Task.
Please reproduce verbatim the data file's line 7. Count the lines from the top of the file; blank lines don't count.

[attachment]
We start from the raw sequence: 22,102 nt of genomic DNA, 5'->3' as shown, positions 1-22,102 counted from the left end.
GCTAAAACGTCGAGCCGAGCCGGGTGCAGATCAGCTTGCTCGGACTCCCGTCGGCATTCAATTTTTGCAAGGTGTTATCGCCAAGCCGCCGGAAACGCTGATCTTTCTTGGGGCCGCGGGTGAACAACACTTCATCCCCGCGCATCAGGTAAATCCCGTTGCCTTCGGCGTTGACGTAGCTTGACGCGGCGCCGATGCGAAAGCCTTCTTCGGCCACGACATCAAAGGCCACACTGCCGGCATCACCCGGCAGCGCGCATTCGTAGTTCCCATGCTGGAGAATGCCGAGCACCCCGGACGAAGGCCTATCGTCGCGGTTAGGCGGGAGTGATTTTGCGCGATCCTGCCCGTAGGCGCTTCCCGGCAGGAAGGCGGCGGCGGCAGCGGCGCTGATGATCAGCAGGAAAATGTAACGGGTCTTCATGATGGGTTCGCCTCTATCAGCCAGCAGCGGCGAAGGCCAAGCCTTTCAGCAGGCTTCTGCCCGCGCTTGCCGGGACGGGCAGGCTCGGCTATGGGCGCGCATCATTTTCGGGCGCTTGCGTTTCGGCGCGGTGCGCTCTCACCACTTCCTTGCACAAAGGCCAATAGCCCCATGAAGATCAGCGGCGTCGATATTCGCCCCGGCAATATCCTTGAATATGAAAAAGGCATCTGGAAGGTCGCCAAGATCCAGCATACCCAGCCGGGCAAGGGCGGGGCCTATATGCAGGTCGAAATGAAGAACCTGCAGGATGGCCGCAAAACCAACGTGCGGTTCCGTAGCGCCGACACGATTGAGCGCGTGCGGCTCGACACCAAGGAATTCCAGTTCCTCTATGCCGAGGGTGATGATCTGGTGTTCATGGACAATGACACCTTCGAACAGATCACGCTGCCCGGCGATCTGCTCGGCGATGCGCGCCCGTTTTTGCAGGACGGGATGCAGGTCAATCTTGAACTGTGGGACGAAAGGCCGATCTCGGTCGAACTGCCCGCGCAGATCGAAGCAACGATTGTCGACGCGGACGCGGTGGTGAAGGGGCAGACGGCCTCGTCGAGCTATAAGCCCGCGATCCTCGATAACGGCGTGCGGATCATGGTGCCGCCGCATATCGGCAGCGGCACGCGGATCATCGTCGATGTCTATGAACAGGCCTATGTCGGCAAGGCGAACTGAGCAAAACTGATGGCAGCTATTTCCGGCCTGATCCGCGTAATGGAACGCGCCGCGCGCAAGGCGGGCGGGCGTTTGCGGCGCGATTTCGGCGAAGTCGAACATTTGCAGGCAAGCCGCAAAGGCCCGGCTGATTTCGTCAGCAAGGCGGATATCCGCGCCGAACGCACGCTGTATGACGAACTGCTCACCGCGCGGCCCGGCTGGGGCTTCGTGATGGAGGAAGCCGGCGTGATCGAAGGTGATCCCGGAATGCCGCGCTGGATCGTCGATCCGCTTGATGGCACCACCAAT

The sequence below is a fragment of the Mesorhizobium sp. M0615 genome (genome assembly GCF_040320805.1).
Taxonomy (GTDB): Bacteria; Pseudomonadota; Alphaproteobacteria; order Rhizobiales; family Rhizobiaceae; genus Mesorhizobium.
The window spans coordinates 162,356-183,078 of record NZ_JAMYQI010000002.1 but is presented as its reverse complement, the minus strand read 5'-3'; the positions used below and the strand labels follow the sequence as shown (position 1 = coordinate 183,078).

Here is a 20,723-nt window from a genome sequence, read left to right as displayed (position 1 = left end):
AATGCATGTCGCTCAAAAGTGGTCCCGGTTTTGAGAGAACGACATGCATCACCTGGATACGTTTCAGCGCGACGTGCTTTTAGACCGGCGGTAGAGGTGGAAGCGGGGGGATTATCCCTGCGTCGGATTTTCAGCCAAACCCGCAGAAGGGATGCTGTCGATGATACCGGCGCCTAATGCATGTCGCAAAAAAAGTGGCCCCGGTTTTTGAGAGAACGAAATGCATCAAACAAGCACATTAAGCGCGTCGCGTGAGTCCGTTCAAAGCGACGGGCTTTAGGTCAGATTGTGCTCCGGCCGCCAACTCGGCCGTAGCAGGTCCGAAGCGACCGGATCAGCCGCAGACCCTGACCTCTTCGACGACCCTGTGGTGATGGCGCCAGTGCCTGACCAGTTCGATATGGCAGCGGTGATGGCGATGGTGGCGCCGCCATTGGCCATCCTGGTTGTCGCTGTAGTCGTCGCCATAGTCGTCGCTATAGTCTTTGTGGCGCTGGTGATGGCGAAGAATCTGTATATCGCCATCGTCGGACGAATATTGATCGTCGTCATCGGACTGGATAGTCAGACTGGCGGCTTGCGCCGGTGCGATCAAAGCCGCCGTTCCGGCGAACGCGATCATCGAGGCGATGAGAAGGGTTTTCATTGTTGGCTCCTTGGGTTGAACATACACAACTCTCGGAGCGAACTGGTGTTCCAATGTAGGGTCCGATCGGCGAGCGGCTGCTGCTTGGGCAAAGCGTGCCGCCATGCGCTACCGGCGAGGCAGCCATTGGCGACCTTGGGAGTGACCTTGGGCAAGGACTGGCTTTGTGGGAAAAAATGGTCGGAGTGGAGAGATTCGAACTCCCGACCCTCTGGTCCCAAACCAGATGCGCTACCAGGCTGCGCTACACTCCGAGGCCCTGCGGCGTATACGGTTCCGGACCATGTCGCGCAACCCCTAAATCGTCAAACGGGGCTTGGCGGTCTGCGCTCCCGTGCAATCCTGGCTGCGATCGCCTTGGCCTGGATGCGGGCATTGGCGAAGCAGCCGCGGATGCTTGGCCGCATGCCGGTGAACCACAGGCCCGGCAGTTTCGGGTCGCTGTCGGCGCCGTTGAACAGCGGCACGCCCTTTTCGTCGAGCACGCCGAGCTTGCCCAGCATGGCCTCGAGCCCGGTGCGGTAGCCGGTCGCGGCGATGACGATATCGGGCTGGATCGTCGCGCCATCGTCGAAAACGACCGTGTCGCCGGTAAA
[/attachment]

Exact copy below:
AATGCATGTCGCTCAAAAGTGGTCCCGGTTTTGAGAGAACGACATGCATCACCTGGATACGTTTCAGCGCGACGTGCTTTTAGACCGGCGGTAGAGGTGGAAGCGGGGGGATTATCCCTGCGTCGGATTTTCAGCCAAACCCGCAGAAGGGATGCTGTCGATGATACCGGCGCCTAATGCATGTCGCAAAAAAAGTGGCCCCGGTTTTTGAGAGAACGAAATGCATCAAACAAGCACATTAAGCGCGTCGCGTGAGTCCGTTCAAAGCGACGGGCTTTAGGTCAGATTGTGCTCCGGCCGCCAACTCGGCCGTAGCAGGTCCGAAGCGACCGGATCAGCCGCAGACCCTGACCTCTTCGACGACCCTGTGGTGATGGCGCCAGTGCCTGACCAGTTCGATATGGCAGCGGTGATGGCGATGGTGGCGCCGCCATTGGCCATCCTGGTTGTCGCTGTAGTCGTCGCCATAGTCGTCGCTATAGTCTTTGTGGCGCTGGTGATGGCGAAGAATCTGTATATCGCCATCGTCGGACGAATATTGATCGTCGTCATCGGACTGGATAGTCAGACTGGCGGCTTGCGCCGGTGCGATCAAAGCCGCCGTTCCGGCGAACGCGATCATCGAGGCGATGAGAAGGGTTTTCATTGTTGGCTCCTTGGGTTGAACATACACAACTCTCGGAGCGAACTGGTGTTCCAATGTAGGGTCCGATCGGCGAGCGGCTGCTGCTTGGGCAAAGCGTGCCGCCATGCGCTACCGGCGAGGCAGCCATTGGCGACCTTGGGAGTGACCTTGGGCAAGGACTGGCTTTGTGGGAAAAAATGGTCGGAGTGGAGAGATTCGAACTCCCGACCCTCTGGTCCCAAACCAGATGCGCTACCAGGCTGCGCTACACTCCGAGGCCCTGCGGCGTATACGGTTCCGGACCATGTCGCGCAACCCCTAAATCGTCAAACGGGGCTTGGCGGTCTGCGCTCCCGTGCAATCCTGGCTGCGATCGCCTTGGCCTGGATGCGGGCATTGGCGAAGCAGCCGCGGATGCTTGGCCGCATGCCGGTGAACCACAGGCCCGGCAGTTTCGGGTCGCTGTCGGCGCCGTTGAACAGCGGCACGCCCTTTTCGTCGAGCACGCCGAGCTTGCCCAGCATGGCCTCGAGCCCGGTGCGGTAGCCGGTCGCGGCGATGACGATATCGGGCTGGATCGTCGCGCCATCGTCGAAAACGACCGTGTCGCCGGTAAA